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Judge rejects motion to dismiss suit over Anchorage legislative offices

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  • Updated: May 31, 2016
  • Published January 7, 2016

An Anchorage judge on Thursday rejected a motion to throw out a public interest lawsuit seeking to void the Legislature's controversial and expensive lease for its downtown Anchorage office building. The motion from the building's developers and the state argued the suit had been filed too late, but with the judge's rejection, the suit will continue.

Jim Gottstein, an attorney who owns the building next door to the renovated Anchorage Legislative Information Office, did wait an unreasonably long time to sue, but that doesn't matter at this stage in the case, Superior Court Judge Patrick McKay said in the 10-page order.

Genuine issues still need to be decided and it's unclear that voiding the lease would damage the Legislature or the building's owner, the order said.

In his ruling, the judge noted the rule that allowed the Legislature to renew the lease for 10 years – at an annual cost five times higher than the previous annual rent -- without seeking bids from other property owners.

That rule came from a report by an appraiser, since ridiculed by an independent broker, that said the extended lease was more than 10 percent below market, a requirement for a lengthy no-bid rental contract.

If the cost is below market, the judge suggested, the property owners might have nothing to lose, and everything to gain, if he ultimately voided the lease for 716 W. Fourth Ave.

Using the corporate name of the developers, 716 W. Fourth Ave. LLC, the judge said that if he declares the lease "illegal, null and void," the landlord "will be able to lease the building at a greater rate since it claims the current rate is 10% below the market value. Indeed, 716 may even benefit from a finding that the lease is 'illegal, null and void.'"

The Legislative Affairs Agency – the Legislature's administrative arm – could benefit, too, the judge found.

"Neither the LAA's nor 716's future harm seems particularly egregious," the order said.

Gottstein, who says his adjoining building was damaged during the renovation, alerted a lawyer for the owners in October 2013 that he thought the lease was illegal and might sue. But he didn't do so until 17 months later, in March 2015.

Gottstein is seeking to void the lease, with 8½ years left on it, and except for a what the judge called a "novel" side argument, isn't seeking damages, which McKay said factored into his decision.

Under the lease extension signed in September 2013, the monthly rent for the space once renovated went from $56,863 to $281,638 – plus the state has to pick up other costs including utilities and property taxes. The building was gutted, expanded and refurbished, with glass elevators and bigger meeting rooms.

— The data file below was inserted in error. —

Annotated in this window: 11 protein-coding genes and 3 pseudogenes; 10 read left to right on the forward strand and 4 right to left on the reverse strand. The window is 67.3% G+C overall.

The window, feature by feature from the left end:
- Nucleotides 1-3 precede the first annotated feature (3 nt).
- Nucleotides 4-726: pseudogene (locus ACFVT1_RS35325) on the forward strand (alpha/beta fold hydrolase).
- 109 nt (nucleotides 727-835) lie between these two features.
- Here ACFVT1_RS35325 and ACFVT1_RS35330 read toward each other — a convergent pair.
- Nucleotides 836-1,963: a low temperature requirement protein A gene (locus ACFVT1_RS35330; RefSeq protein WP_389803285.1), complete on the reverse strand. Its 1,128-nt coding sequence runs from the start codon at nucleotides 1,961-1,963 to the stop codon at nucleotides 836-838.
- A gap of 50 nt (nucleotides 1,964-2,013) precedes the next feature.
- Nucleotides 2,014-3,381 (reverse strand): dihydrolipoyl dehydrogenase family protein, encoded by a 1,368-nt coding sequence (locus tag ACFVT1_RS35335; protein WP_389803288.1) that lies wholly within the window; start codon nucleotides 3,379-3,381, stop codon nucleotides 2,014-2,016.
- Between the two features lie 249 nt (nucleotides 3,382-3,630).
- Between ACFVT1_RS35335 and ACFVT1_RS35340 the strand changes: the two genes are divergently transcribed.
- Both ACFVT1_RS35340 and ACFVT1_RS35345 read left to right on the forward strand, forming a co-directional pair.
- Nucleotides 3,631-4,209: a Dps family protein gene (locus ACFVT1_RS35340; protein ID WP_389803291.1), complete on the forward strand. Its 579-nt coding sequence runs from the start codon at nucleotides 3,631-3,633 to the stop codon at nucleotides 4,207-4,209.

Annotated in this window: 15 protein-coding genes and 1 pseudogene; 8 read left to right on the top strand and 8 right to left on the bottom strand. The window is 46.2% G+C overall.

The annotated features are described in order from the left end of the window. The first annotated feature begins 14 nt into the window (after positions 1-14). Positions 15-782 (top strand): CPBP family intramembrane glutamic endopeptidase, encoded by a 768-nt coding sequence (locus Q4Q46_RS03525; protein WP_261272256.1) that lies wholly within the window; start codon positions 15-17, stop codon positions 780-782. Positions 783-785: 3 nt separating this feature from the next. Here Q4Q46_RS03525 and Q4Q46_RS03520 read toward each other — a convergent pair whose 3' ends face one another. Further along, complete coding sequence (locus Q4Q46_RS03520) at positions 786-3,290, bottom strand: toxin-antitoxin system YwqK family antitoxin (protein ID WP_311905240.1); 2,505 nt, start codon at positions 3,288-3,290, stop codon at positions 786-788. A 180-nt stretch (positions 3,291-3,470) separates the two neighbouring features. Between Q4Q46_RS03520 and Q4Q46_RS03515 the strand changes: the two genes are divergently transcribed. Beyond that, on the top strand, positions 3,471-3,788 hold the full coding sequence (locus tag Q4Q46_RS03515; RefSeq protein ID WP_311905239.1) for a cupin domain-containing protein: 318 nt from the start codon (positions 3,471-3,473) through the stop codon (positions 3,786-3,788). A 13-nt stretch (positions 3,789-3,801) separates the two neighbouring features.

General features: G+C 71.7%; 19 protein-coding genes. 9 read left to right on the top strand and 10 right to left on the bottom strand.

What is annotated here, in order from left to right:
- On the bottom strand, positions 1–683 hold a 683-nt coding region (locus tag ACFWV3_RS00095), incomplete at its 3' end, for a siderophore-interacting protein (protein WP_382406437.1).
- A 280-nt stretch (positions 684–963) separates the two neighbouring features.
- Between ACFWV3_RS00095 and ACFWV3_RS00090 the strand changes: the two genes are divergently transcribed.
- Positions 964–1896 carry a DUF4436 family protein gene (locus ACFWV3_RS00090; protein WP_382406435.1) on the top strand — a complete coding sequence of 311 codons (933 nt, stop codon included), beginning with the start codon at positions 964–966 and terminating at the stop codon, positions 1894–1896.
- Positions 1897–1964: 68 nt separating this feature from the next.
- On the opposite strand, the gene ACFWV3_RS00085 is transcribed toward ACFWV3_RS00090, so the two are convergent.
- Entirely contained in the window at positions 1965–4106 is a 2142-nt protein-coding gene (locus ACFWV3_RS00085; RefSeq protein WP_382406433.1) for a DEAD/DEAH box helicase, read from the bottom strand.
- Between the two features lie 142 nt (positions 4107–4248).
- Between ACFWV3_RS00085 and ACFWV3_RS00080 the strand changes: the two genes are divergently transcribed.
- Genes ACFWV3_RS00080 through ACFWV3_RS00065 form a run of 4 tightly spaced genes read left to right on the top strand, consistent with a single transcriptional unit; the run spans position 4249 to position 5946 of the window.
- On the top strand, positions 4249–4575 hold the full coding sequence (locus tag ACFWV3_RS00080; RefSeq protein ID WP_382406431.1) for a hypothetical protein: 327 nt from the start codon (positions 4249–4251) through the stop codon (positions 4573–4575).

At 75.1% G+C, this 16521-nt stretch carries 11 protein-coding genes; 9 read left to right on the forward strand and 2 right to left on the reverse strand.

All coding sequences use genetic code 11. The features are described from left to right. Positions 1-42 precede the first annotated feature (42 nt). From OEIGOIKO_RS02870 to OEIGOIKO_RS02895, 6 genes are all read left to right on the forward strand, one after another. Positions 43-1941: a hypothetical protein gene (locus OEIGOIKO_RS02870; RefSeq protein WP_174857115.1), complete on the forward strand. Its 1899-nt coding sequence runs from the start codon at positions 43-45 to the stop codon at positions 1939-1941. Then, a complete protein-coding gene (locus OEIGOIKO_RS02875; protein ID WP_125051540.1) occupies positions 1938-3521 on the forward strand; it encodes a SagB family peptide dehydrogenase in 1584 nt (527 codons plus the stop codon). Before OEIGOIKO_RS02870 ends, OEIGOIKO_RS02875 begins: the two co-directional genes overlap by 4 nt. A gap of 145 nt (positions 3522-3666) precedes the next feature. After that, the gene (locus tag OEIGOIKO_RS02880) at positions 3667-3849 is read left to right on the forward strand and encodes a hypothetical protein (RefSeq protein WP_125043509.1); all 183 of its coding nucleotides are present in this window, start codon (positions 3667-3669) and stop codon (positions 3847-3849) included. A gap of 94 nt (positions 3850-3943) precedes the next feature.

The building owners, Bob Acree and Mark Pfeffer, have argued they spent more than $37.5 million to renovate the building to the Legislature's needs.

The state also put money into the building -- $7.5 million – to cover carpet, walls, doors and other basics to finish the interior. The Legislative Affairs Agency has argued if the lease is canceled, the state may have to abandon all that.

But Gottstein's real estate expert estimates the state will be paying more than $17 million in excessive rent, the judge said. If the Legislature finds cheaper space elsewhere, it could save much more than the $7.5 million lost, his ruling said. And all that money might not be forfeited – the lease doesn't specify what would happen to it in the event of a voided arrangement, the judge found.

Amy Slinker, a spokeswoman for the LIO building owners, said in an email Thursday night that it was undisputed that the owners have poured millions into the building and took issue with the judge's finding that the state may not have to forfeit the $7.5 million put into the building. The state will have to spend millions more to move, she wrote.

The building owners have offered to sell it to the state for $37 million, $10 million below a state-commissioned appraisal, Slinker said.

The Legislature has been struggling with what to do about the lease. The Legislative Council, a joint House-Senate committee that handles administrative functions, voted Dec. 19 to advise the Legislature not to spend money on the lease until the lawsuit is resolved, or unless a competitive cost per square foot can be negotiated.

Rent payments are subject to annual legislative appropriation. Pam Varni, executive director of the Legislative Affairs Agency, says she is requesting the Legislature fund the lease for next budget year.

Doug Gardner, the agency's legal director, said the judge raised some interesting issues, but not all had been addressed in filings by the lawyers involved.

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